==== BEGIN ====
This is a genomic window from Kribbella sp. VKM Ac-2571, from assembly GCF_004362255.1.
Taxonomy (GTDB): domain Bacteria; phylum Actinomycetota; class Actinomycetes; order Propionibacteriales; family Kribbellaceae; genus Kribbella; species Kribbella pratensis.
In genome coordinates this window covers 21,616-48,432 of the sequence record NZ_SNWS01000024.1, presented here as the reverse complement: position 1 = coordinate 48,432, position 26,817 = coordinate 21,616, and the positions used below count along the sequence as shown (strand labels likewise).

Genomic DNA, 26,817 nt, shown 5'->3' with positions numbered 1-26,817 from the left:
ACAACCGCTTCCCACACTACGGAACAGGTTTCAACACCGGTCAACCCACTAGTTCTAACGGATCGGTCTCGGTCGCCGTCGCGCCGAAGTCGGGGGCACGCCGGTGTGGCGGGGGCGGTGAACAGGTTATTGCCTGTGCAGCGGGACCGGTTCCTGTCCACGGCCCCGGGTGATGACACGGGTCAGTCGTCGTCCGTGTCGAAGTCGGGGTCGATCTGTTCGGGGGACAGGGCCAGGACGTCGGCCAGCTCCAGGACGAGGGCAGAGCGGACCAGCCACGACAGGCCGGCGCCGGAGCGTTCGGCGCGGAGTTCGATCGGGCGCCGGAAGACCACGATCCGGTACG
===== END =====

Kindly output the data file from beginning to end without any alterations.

This is a genomic window from Kribbella sp. VKM Ac-2571, from assembly GCF_004362255.1.
Taxonomy (GTDB): domain Bacteria; phylum Actinomycetota; class Actinomycetes; order Propionibacteriales; family Kribbellaceae; genus Kribbella; species Kribbella pratensis.
In genome coordinates this window covers 21,616-48,432 of the sequence record NZ_SNWS01000024.1, presented here as the reverse complement: position 1 = coordinate 48,432, position 26,817 = coordinate 21,616, and the positions used below count along the sequence as shown (strand labels likewise).

Genomic DNA, 26,817 nt, shown 5'->3' with positions numbered 1-26,817 from the left:
ACAACCGCTTCCCACACTACGGAACAGGTTTCAACACCGGTCAACCCACTAGTTCTAACGGATCGGTCTCGGTCGCCGTCGCGCCGAAGTCGGGGGCACGCCGGTGTGGCGGGGGCGGTGAACAGGTTATTGCCTGTGCAGCGGGACCGGTTCCTGTCCACGGCCCCGGGTGATGACACGGGTCAGTCGTCGTCCGTGTCGAAGTCGGGGTCGATCTGTTCGGGGGACAGGGCCAGGACGTCGGCCAGCTCCAGGACGAGGGCAGAGCGGACCAGCCACGACAGGCCGGCGCCGGAGCGTTCGGCGCGGAGTTCGATCGGGCGCCGGAAGACCACGATCCGGTACG